I Will Say It: I Wish Meryl Hadn’t Won

You are probably sick of the Oscars at this point, so I will keep my remarks brief. 1) I’m glad “Hugo” tied for the most wins of the night (five), even if some of them did throw off my Oscar predictions. 2) Billy Crystal is a very professional host, but we knew that, didn’t we? 3) The high point for most people but the low point for me was Meryl Streep’s win. It doesn’t exactly constitute an upset, but most pundits had predicted Viola Davis to win, and I, too, was rooting for Viola. As I tweeted, it’s hard to criticize Meryl for anything, because it’s like criticizing God. But I thought her performance in “The Iron Lady,” as extraordinarily virtuosic as it was, humanized an evil, vicious, nasty woman: Margaret Thatcher. The Academy prefers to reward blacktresses in supporting roles (hence Octavia Spencer’s win), not as leading performers. I can hear all the Streep supporters yelling back: the Best Actress award this year wasn’t anti-Viola, it was pro-Meryl! As Octavia’s Minnie would say: Mmm hmm.

6 Comments to “I Will Say It: I Wish Meryl Hadn’t Won”

  1. It’s a sign of Meryl’s true greatness that people absolutely love her and absolutely hate her.

  2. Couldn’t agree with you more: Viola was robbed!

  3. I love that Meryl said that “this is probably the last time I’ll be up here” when she was on the winner’s podium. If only! She’ll have another nom for “August: Osage County” for sure.

  4. Meryl’s performance in “The Iron Lady” is one of the most stupendous things I have ever seen on film.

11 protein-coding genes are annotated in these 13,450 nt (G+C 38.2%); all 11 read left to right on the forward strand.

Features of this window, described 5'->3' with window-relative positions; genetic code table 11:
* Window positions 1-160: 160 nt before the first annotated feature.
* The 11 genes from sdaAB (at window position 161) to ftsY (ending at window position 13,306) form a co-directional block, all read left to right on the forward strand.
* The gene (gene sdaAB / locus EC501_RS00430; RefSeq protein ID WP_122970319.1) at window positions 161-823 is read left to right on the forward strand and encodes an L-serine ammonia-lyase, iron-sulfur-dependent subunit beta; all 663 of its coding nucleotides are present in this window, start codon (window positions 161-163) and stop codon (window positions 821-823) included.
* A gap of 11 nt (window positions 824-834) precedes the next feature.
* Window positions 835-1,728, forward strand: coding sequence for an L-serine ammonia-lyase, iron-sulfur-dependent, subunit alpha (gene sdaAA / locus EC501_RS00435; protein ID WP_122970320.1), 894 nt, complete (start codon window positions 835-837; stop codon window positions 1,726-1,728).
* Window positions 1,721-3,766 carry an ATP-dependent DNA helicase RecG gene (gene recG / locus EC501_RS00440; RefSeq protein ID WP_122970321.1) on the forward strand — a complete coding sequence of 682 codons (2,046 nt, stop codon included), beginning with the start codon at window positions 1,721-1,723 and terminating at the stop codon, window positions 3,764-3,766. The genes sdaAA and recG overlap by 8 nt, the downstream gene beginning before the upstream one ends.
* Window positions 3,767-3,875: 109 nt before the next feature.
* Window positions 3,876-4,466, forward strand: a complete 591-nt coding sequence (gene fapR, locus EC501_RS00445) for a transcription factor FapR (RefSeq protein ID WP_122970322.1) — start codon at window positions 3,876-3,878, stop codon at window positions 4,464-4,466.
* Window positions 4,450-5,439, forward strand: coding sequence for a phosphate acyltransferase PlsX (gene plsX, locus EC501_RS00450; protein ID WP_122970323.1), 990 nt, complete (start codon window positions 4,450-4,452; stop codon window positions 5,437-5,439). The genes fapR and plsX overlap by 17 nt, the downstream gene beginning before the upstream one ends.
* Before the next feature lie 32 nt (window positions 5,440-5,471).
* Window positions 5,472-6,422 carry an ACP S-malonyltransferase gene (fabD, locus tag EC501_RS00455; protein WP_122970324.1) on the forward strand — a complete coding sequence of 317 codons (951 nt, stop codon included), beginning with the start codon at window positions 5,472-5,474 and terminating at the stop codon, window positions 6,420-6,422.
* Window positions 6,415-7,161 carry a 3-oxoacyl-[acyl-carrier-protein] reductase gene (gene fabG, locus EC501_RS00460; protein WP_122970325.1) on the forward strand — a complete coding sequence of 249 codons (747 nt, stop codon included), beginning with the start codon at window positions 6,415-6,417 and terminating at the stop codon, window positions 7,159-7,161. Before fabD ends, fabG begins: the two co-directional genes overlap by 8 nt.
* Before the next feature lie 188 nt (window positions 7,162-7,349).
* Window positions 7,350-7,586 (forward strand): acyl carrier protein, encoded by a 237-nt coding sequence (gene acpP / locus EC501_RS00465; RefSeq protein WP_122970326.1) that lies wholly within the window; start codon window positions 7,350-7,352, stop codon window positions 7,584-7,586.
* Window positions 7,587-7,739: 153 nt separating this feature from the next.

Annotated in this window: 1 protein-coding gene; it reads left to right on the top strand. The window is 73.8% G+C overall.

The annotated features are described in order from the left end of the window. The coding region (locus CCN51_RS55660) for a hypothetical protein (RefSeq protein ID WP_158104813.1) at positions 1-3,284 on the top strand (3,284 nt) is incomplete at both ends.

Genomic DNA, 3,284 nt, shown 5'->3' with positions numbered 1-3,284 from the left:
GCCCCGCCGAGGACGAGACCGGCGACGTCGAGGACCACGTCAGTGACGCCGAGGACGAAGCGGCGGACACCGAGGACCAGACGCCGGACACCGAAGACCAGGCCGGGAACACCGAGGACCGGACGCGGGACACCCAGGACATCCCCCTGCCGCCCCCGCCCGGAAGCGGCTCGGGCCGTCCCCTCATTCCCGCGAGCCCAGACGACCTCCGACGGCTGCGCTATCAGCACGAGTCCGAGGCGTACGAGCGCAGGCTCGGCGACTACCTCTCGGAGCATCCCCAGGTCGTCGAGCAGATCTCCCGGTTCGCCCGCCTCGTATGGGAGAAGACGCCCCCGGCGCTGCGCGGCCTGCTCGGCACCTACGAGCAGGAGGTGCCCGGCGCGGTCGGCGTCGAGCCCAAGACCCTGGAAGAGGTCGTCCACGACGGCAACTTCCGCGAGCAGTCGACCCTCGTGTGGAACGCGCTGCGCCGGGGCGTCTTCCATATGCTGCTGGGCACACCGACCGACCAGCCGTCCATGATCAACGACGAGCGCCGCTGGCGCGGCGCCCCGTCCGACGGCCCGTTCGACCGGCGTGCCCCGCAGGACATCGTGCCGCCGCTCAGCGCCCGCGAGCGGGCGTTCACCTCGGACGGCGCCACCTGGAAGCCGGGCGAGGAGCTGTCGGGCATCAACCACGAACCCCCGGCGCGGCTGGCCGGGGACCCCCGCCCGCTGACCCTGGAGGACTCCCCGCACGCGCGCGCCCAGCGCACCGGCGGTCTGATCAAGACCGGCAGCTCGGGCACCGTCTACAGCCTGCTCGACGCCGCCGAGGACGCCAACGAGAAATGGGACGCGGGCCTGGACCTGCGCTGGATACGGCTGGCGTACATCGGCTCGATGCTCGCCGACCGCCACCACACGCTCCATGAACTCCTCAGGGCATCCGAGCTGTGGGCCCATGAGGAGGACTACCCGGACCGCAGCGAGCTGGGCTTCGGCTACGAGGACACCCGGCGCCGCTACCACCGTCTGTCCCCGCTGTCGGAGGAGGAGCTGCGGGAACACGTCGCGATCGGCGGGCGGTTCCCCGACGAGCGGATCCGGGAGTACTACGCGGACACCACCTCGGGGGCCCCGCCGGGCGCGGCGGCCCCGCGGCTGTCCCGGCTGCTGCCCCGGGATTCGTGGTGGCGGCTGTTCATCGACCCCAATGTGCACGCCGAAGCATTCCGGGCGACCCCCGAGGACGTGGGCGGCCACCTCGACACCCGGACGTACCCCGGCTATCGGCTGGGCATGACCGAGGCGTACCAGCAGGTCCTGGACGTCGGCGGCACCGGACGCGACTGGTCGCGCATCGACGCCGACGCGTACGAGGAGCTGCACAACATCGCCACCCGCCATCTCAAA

5. There aren’t many times that I disagree with you, but Meryl Streep’s performance was absolutely the best of the year. Viola’s was wonderful, but it was supported by a large cast… Meryl was out there on her own… so though I understand her personal feelings toward Thatcher were negative… Meryl had to believe in her and dismiss negativity… she became Thatcher and it was remarkable. She is one of the great film actresses of our time and I am so proud of her and honored to be living at a time when we see her at her absolute peak.

  6. You raise a good question: if an actor makes a horrible real-life person sympathetic, does that mean the performance is less good? Or does it mean that the whole project — the script, the direction — was misconceived and that the actor-in-question only made things worse by adding warmth and depth to the enterprise? I think it’s perfectly fair to loathe Thatcher and dislike the whole conception behind “The Iron Lady” and still admire Streep’s talent, or as you call it, her virtuosity. I think this is your position, and I completely agree with it.

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